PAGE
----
How Control System Design Influences Performance Misreporting
Victor S. Maas
Erasmus University Rotterdam (EUR); Erasmus School of Economics; Erasmus Research Institute of Management (ERIM); Tinbergen Institute
Marcel Van Rinsum
RSM Erasmus University
July 1, 2012
This paper investigates reporting honesty if managers have monetary incentives to overstate their performance. We argue that managers reporting their performance will take into account how their report affects their peers (i.e. other managers at the same hierarchical level). This effect depends on the design of the organization’s control system, in particular on its reward structure and the transparency of the reporting process. The reward structure determines if peers’ monetary payoff is increased or decreased when managers claim a higher level of performance. The transparency of the reporting process determines if managers will be able to link individual peers to their reports and affects the non-monetary costs of breaking social norms. We present the results of a laboratory experiment. As predicted, we find that participants are more likely to overstate their performance if this increases the monetary payoff of others than if their reported performance decreases others’ monetary gains. In addition, overstatements are lower when each individual’s reported performance is made public compared to a system where participants only learn the average performance of the other participants. Our findings have several important implications for management accounting research and practice.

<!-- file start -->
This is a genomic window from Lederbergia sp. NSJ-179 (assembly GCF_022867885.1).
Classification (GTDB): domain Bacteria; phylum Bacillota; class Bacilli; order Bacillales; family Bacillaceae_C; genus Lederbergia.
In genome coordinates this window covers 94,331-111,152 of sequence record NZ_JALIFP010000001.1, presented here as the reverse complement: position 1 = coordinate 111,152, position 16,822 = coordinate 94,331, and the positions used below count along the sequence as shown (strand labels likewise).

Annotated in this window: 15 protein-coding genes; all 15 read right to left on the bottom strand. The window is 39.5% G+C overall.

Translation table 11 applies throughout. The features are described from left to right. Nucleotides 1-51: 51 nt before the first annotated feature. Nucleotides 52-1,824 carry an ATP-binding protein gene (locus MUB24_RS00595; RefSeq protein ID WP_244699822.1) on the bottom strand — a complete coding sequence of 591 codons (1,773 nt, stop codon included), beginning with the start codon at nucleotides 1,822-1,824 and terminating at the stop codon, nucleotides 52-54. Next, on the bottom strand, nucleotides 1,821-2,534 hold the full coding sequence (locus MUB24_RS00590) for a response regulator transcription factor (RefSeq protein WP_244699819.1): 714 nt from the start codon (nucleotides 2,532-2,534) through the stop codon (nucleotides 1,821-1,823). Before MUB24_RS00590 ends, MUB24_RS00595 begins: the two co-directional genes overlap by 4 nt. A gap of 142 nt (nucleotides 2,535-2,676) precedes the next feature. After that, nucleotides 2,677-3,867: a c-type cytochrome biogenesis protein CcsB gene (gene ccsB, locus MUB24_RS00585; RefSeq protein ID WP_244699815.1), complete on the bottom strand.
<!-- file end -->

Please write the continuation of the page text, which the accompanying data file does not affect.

Number of Pages in PDF File: 52
Keywords: performance measurement, gaming, incentives, honesty, transparency
JEL Classification: M46working papers series
Date posted: June 21, 2010 ; Last revised: January 28, 2013
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